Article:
• Let us look at our lives in the light of this experience [in 2 Corinthians 12:7-10] and see whether we gladly glory in weakness, whether we take pleasure, as Paul did, in injuries, in necessities, in distresses. Yes, let us ask whether we have learned to regard a reproof, just or unjust, a reproach from friend or enemy, an injury, or trouble, or difficulty into which others bring us, as above all an opportunity of proving how Jesus is all to us, how our own pleasure or honor are nothing, and how humiliation is in very truth what we take pleasure in. It is indeed blessed, the deep happiness of heaven, to be so free from self that whatever is said of us or done to us is lost and swallowed up in the thought that Jesus is all. (Andrew Murray)

  • A sensible friend who will unsparingly criticize you from week to week will be a far greater blessing to you than a thousand undiscriminating admirers if you have sense enough to bear his treatment, and grace enough to be thankful for it. (C.H. Spurgeon)

  • Why do any of us get upset or tense when confronted? Why do any of us activate our inner lawyer and rise to our own defense? Why do any of us turn the tables and remind the other person that we are not the only sinner in the room? Why do we argue about the facts or dispute the other person’s interpretation. We do all of these things because we are convinced in our hearts that we are more righteous than how than we are being portrayed in the moment of confrontation. Proud people don’t welcome loving warning, rebuke, confrontation, question, criticism, or accountability, because they don’t feel the need for it. And when they do fail, they are very good at erecting plausible reasons for what they said or did, given the stress of the situation or relationship in which it was done. (Paul David Tripp)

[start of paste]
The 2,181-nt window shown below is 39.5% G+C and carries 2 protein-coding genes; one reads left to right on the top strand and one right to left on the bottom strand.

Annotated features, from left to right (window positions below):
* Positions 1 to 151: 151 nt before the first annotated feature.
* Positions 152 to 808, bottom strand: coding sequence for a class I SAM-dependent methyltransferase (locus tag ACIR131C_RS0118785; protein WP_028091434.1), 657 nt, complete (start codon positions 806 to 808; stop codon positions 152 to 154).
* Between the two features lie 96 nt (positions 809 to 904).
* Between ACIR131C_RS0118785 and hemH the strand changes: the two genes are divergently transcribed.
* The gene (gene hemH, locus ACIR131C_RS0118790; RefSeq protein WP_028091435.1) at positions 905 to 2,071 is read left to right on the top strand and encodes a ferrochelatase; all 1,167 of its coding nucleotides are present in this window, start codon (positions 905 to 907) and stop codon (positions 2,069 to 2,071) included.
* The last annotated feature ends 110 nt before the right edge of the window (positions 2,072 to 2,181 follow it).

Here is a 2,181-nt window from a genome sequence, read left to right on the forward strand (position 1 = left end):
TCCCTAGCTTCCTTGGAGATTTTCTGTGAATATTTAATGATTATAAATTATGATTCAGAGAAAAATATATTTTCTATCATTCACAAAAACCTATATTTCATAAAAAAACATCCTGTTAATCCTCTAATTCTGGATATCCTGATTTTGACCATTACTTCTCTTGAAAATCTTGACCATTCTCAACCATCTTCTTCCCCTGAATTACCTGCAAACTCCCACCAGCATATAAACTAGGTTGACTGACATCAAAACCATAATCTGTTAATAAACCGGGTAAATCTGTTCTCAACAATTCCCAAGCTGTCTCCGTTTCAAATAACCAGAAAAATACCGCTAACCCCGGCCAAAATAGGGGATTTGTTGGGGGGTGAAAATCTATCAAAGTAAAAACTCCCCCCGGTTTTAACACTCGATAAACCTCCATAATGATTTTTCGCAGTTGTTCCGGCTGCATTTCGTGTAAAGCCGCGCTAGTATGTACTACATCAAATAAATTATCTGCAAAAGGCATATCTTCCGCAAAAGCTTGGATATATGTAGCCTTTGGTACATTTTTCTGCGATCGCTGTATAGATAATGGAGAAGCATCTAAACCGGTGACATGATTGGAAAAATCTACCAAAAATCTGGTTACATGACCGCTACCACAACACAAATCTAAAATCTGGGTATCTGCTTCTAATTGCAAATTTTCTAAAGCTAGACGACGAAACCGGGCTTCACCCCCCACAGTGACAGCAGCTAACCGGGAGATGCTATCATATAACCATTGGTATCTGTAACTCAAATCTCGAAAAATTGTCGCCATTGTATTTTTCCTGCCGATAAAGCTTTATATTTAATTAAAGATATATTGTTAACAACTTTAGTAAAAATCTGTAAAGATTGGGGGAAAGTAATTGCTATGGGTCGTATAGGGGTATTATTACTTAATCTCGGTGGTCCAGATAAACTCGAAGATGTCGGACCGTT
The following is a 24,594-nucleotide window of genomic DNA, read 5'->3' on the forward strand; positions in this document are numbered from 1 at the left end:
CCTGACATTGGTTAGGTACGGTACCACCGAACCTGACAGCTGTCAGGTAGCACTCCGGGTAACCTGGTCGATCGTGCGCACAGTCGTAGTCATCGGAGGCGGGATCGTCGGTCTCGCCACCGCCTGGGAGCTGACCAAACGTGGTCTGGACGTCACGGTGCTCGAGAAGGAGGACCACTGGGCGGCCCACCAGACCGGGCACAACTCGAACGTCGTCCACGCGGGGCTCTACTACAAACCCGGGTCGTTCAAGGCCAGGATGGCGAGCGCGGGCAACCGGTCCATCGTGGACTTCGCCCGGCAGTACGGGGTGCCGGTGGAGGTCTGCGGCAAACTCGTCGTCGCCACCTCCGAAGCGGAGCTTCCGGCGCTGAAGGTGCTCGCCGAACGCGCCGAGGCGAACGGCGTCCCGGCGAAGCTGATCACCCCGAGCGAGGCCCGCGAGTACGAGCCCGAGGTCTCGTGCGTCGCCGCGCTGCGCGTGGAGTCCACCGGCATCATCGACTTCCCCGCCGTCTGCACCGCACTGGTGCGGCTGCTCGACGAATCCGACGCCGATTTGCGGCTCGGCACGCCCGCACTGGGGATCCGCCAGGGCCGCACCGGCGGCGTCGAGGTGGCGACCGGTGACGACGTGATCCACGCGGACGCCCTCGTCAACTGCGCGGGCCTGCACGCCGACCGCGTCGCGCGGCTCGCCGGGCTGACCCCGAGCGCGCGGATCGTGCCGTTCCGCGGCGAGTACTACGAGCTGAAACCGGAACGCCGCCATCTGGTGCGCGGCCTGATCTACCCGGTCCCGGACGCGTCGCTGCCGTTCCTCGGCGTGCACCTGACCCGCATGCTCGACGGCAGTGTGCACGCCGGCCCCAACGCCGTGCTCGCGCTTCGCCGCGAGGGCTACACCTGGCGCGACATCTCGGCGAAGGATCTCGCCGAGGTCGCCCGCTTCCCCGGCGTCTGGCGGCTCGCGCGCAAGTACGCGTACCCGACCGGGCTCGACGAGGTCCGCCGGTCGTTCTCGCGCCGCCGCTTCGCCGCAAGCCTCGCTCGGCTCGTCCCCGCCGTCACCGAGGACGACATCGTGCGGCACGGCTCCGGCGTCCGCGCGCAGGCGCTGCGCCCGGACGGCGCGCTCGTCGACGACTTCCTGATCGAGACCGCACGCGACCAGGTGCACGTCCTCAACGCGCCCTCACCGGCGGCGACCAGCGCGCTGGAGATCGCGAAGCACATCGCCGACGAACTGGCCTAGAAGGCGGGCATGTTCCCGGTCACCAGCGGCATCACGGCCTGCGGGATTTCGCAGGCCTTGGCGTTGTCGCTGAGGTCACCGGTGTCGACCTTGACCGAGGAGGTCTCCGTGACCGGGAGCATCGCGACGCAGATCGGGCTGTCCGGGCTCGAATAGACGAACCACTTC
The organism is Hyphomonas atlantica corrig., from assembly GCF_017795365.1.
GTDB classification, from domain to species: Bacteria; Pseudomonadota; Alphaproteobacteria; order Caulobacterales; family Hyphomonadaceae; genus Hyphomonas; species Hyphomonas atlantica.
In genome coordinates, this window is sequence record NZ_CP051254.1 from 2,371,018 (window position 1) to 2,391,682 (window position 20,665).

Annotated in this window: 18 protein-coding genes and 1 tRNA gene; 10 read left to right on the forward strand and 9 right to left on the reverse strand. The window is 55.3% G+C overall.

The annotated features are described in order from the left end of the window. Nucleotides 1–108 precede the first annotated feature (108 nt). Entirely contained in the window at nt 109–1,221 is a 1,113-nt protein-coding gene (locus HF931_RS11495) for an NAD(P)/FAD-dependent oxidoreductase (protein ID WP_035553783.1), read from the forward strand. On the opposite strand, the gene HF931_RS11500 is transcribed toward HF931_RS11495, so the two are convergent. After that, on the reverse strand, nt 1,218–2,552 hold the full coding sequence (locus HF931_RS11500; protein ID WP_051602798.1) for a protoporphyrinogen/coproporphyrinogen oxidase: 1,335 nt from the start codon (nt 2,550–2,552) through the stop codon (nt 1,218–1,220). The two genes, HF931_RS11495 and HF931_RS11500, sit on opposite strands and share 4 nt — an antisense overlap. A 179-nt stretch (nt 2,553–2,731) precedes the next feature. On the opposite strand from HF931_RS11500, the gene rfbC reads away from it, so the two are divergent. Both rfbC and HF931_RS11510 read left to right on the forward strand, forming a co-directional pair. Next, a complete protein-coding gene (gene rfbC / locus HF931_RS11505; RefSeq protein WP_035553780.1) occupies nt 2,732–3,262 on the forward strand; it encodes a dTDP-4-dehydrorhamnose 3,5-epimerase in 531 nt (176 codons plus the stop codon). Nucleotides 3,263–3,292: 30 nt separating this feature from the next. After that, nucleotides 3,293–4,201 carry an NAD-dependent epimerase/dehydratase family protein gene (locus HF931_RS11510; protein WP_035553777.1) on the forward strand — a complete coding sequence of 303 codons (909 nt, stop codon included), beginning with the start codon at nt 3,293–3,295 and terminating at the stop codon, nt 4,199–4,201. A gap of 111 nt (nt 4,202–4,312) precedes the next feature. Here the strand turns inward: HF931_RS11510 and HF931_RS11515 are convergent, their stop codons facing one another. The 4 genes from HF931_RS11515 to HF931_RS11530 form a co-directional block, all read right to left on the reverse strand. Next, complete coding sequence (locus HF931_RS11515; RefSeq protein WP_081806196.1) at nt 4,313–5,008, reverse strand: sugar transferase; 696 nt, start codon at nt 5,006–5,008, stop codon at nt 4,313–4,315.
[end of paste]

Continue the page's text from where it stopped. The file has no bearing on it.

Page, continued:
Reading & Reflection from the book, Shaping The Journey of Emerging Adults

  • MENTOR: Read “The Christlife in Identity and Purpose” (pp. 114-117).  How does your willingness to provide feedback help the young adult toward maturity?  How can you help them learn to receive that feedback even when it seems uncomfortable for them?

  • MENTOR: Read “Talk Less, Pause More” (pp. 160-161).  As you read about Holly and Bianca, think about how the mentor’s approach might pave the way to the young adult learning to receive feedback. Practice receiving difficult feedback yourself by asking the young adult for two positives and one negative of how you have been as a mentor to them so far.  

Explore Scripture

Meditate on one or more of the following passages. Always look them up in context.  Take some time to really explore the verse in relation to this topic.  How did the characters in these passages respond to difficult feedback? Or, what wisdom can you glean about receiving feedback?  Make a note of what you discover to share later.  See "Learn More About Ways to Study Scripture" below for help in getting the most out of the verse.

  • Exodus 18:13-34

  • 2 Samuel 12:1-14

  • Proverbs 12:1, 15:31-33

  • Proverbs 27:6

  • Acts 18:24-28

  • Galatians 2

  • James 5:19-20